The Maori Party kicked off its AGM at a dinner last night by celebrating the few good points in the election but will today have to buckle down to the business of trying to rebuild after its dire election result.
The party survived with just one electorate seat and co-leader Te Ururoa Flavell told about 200 people gathered at Whangaehu Marae near Whanganui yesterday that he needed their support to try to turn that around.
"We are only as strong as the party and we need your support. I am feeling the burden ... but we have to kick on. We have to kick on to the next phase and look to the future."
Senior party officials met behind closed doors in Whanganui yesterday for a day long post mortem of what had gone wrong in the election - a meeting described as "challenging" afterward.
Mr Flavell also had a message for Maori. "One issue that comes up as criticism of the Maori Party is that we have given up on our people, have turned our backs on our people. How on earth can people come to that conclusion?"
He pointed to the ongoing role Maori rights campaigners such as Tame Iti, Ken Mair and Naida Glavish played with the party. "Maori people: we haven't given up on you at all. In fact, we're going harder than ever."
However, there was an upbeat mood at last night's dinner to acknowledge the contributions of Tariana Turia and Pita Sharples, although Dr Sharples could not attend because his wife was ill.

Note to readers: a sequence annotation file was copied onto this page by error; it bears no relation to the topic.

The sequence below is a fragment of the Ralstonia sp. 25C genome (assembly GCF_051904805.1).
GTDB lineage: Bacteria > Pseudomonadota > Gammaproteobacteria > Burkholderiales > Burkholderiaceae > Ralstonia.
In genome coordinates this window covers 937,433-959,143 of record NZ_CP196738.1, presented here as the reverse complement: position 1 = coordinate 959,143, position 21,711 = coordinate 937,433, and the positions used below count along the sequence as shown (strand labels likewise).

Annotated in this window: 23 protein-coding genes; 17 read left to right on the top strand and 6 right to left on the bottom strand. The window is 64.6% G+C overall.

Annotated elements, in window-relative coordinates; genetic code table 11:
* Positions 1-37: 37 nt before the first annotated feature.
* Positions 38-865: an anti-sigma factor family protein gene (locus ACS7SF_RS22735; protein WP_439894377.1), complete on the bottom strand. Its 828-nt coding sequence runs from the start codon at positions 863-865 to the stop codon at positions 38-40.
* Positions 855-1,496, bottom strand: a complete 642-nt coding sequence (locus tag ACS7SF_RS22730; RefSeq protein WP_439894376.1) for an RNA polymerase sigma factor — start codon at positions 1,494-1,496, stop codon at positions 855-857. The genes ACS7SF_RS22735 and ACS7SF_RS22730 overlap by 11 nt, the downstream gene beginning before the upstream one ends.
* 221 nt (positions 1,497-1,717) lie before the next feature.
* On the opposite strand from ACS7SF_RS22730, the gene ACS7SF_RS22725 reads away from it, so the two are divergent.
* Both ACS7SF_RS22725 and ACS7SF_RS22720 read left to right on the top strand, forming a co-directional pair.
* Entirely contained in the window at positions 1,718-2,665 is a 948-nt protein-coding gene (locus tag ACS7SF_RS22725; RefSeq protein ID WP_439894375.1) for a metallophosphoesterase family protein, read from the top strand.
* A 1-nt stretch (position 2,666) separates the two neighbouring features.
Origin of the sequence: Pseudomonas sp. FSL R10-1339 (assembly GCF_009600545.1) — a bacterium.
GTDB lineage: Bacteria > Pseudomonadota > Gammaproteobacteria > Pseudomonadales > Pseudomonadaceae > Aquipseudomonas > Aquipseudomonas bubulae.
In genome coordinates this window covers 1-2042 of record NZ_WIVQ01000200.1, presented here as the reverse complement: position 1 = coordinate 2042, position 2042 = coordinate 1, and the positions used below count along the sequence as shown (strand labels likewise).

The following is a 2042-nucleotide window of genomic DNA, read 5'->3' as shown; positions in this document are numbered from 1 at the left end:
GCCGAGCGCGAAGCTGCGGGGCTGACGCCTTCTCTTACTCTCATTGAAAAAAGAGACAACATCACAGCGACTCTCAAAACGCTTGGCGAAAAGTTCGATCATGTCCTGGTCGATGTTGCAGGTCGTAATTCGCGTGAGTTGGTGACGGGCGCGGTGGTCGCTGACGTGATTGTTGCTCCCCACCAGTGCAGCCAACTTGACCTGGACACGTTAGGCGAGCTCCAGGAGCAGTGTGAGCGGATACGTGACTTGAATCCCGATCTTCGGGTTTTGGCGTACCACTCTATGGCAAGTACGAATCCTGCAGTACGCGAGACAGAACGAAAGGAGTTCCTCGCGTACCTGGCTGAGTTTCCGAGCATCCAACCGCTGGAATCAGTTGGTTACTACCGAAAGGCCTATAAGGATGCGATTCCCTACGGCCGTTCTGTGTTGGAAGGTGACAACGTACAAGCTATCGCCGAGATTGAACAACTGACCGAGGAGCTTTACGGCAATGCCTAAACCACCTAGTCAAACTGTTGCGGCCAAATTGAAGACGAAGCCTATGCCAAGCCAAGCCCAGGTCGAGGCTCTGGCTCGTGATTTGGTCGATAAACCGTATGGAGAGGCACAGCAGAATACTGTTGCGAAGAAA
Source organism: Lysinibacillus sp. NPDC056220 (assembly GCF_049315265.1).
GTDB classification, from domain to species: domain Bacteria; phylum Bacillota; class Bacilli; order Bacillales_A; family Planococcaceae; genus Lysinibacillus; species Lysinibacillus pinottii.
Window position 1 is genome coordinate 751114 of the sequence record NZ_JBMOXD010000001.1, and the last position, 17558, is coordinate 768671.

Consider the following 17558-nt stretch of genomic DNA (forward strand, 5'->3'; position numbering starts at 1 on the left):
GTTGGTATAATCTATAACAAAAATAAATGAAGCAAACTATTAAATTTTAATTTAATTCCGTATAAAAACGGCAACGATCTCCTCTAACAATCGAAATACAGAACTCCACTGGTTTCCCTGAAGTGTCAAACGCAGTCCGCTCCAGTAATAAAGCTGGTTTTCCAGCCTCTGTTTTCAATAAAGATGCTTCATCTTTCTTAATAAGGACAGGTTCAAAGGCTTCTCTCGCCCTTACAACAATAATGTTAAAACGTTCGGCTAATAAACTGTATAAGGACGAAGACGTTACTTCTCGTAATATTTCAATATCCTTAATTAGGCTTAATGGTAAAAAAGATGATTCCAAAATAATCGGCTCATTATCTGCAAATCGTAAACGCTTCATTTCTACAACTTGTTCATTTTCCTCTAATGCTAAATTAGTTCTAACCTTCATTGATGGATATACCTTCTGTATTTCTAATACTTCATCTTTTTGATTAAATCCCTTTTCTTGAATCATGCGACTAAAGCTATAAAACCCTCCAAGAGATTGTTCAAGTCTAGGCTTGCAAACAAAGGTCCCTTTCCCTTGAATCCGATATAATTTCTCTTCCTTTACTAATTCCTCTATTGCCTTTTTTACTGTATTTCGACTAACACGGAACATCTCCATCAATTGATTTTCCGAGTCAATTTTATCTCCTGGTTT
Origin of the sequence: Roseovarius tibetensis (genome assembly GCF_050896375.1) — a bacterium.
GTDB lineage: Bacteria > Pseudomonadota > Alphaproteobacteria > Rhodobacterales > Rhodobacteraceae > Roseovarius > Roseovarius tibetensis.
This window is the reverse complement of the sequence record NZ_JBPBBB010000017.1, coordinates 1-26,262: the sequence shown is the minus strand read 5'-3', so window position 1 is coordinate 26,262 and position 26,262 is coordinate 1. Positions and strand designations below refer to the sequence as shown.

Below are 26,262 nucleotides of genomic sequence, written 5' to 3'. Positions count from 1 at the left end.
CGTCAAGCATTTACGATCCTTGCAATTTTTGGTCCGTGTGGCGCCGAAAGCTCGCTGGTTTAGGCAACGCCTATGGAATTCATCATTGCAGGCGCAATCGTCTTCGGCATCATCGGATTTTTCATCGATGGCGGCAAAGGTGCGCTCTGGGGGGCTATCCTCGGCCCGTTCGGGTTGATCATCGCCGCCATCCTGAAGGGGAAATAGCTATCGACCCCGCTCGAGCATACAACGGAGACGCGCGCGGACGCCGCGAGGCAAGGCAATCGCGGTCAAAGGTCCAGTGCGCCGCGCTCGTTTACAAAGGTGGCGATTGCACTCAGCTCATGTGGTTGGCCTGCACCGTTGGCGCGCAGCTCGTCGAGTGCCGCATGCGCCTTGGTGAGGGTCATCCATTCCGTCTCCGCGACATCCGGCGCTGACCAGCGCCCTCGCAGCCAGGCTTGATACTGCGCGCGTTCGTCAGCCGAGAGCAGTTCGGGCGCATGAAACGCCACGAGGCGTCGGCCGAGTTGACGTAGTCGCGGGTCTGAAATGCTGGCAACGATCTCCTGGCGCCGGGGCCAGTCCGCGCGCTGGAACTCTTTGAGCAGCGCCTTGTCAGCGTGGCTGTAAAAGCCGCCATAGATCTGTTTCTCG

The dinner was on Tariana Turia's home marae, and Mr Flavell said it symbolised the Maori Party returning Mrs Turia home to her people, back to the place it all started. "She will go down as one of the icons of our people, forever and a day."
He had worked alongside Mrs Turia and Dr Sharples for the past nine years.
"The place is totally different without you and Pete being around. I'm stuck in the old office. I did a wee karakia [prayer] before I went in. And everything's nice and smooth. But your spirit will never be gone from that place. Never. So I acknowledge you tonight."
The upbeat mood was helped by the MC, Tariana Turia's son Pahia Turia, who proved to be quite the comedian. There was also an enthusiastic singer with a keyboard who launched into celebratory music at regular points.
That happened so often it prompted Pahia to say that the marae's neighbours would think they were hosting an Amway conference.
He also joked that his mother had been at such a loose end since leaving Parliament he had begged Bill English to find her a job so she stopped calling Pahia every morning to check on the wellbeing of the iwi. He then told Mr Flavell that in his new role as Minister of Maori Affairs he would discover he had millions of friend he never he had - all of whom would have voted for Labour.
To much laughter he then drew on the Karate Kid to rally the audience after the election result, saying he knew an old Chinese proverb. "Do not look at the opportunity lost, but the wisdom gained, Grasshopper."
Tame Iti, a long-term Maori Party supporter who had stood on the list to try to bolster the party's vote, also urged party members not to lose heart. He said it had always been hard to push for what was right and the next three years provided the opportunity to rebuild and push for 'revolution' from around the table.
An emotional Mrs Turia also gave a farewell, saying Maori did not need to be in Parliament to be political. "I'll be as political outside Parliament as I was even before I went there." She said Hone Harawira was also proof of that. What she had admired about him was that she knew he stood for something.